If you think that running your own alternative to Dropbox and OneDrive requires more technical expertise than you have, think again. Modern self-hosted file-sharing solutions make it very simple to set up a cloud storage system on your own web server, and their features are difficult it live without once you’ve spent some time with them.
ownCloud is often described as an open source alternative to Dropbox, and for a good reason. This suite of client–server software for creating and using file hosting services was first announced in 2010 by KDE software developer Frank Karlitschek, who wanted to create a free software replacement to proprietary storage service providers.
Today, ownCloud is in version 10, offering the most straightforward way how to sync files and share data without any privacy concerns. The official ownCloud client is available for PCs running Windows, macOS, FreeBSD, and Linux, and there’s also a mobile version of the client for iOS and Android devices.
ownCloud can be easily extended with connections to Dropbox, Google Drive, Amazon S3, and other services, and it’s also possible to make it more capable with third-party apps, which can be installed with one click.
The community version of ownCloud is available for free without any support, but users are given the option to purchase a paid subscription for email and phone support.
Syncthing is an open source, decentralized peer-to-peer file synchronization solution written in Go. With Syncthing, your data never leave your computers and mobile devices as there are no central servers that might get compromised. Syncthing also ensures that nobody can capture and steal your data because all communication is secured using TLS and every node is identified by a strong cryptographic certificate.
Syncthing allows you to synchronize as many folders with as many people as you need. You can configure and monitor Syncthing using a responsive web GUI that runs flawlessly in all major web browsers. Syncthing itself works on macOS, Windows, Linux, FreeBSD, Solaris, OpenBSD, Android, and iOS, enabling you to seamlessly access your files from virtually any device.
Designed with enterprise users in mind, FileCloud is a self-hosted file-sharing solution designed to be integrated with enterprise networks and storage. With FileCloud, employees can access their organization’s files securely over the web, using a virtual drive and mobile apps, or with web browser add-ons.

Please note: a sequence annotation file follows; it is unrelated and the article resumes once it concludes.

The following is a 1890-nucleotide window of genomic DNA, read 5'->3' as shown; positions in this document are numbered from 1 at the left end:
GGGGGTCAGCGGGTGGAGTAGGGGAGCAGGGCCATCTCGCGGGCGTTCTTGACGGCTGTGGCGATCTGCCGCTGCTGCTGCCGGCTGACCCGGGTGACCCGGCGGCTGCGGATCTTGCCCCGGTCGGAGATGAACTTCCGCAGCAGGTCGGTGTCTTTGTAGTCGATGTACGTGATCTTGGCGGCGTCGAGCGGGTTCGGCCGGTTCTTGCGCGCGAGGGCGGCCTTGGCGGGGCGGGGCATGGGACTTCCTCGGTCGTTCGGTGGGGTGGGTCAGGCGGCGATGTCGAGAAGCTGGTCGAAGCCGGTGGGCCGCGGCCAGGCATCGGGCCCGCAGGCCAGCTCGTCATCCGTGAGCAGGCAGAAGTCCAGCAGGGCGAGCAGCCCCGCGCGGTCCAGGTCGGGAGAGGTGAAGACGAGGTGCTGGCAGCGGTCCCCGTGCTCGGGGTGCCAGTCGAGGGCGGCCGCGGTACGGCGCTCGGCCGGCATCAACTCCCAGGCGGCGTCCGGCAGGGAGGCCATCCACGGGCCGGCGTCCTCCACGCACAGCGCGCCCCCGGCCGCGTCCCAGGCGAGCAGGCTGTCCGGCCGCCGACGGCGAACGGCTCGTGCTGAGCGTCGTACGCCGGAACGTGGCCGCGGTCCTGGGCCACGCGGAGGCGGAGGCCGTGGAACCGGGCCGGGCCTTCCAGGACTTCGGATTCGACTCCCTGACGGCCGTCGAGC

FileCloud offers many sharing options, and it honors existing Microsoft NTFS permissions and authentication. Thanks to its integration with Office and Outlook, it’s possible to open, edit, and save any Office files stored in FileCloud right from the browser. FileCloud comes with a wide range of powerful admin tools, including an admin dashboard that displays usage trends, peak usage, access by geo, and other key file analytics.
Licensed under the GNU Affero General Public License, Nextcloud a suite of client-server software for creating and using file hosting services. The part of Nextcloud that will probably interest you the most is Nextcloud Files, which is an enterprise- and GDPR-ready file-sharing solution that keeps data under your control.
Nextcloud Files is an open source, self-hosted product with powerful on-server and end-to-end encryption and a modern and easy-to-use web interface. Desktop clients and mobile apps are available for all mainstream platforms, allowing you to access your files and collaborate in real time from any device, anywhere.
It’s worth noting that Nextcloud is a fork of ownCloud, with the former currently being more popular. The main advantages of Nextcloud over ownCloud include a faster speed of development, Red Hat-style licensing, and greater extendibility.
Seafile is a mature file-sharing software that was first conceived by Daniel Pan and other former students of Tsinghua University, Beijing in 2009. Seafile focuses on reliability and performance. The core of Seafile server is written in C, and many years of polishing by hundreds of thousands of developers from around the world have made Seafile’s syncing algorithm extremely stable and dependable.
Seafile supports state-of-the-art encryption, and upgrades to new versions are handled by a single script that takes just a few seconds to run because Seafile records very few items in a database.
How to Install and Configure ownCloud
There are several ways how you can install ownCloud on your home server. The developers of ownCloud recommend installing it the Open Build Service packages, which are maintained by ownCloud engineers and are always up-to-date. Currently, there are package manager’s configurations available for the following distributions:
- openSUSE Leap
If you use one of the above-listed Linux distributions, you can simply update your package manager’s configuration and install the owncloud-files package, which doesn’t install Apache, a database, or any of the required PHP dependencies—only ownCloud. To learn more about ownCloud dependencies, visit this page.
Once you have all ownCloud files installed, you should be able to open the installation wizard by pointing your web browser to the following URL: http://localhost/owncloud. The wizard is self-explanatory, but you can find help here should you run into any trouble.
If you don’t like the idea of uploading your personal data to some company’s servers and hoping that their security will hold up to cybercriminals, self-hosted file sharing solutions such as ownCloud are the alternative you need to reclaim the ownership of your data.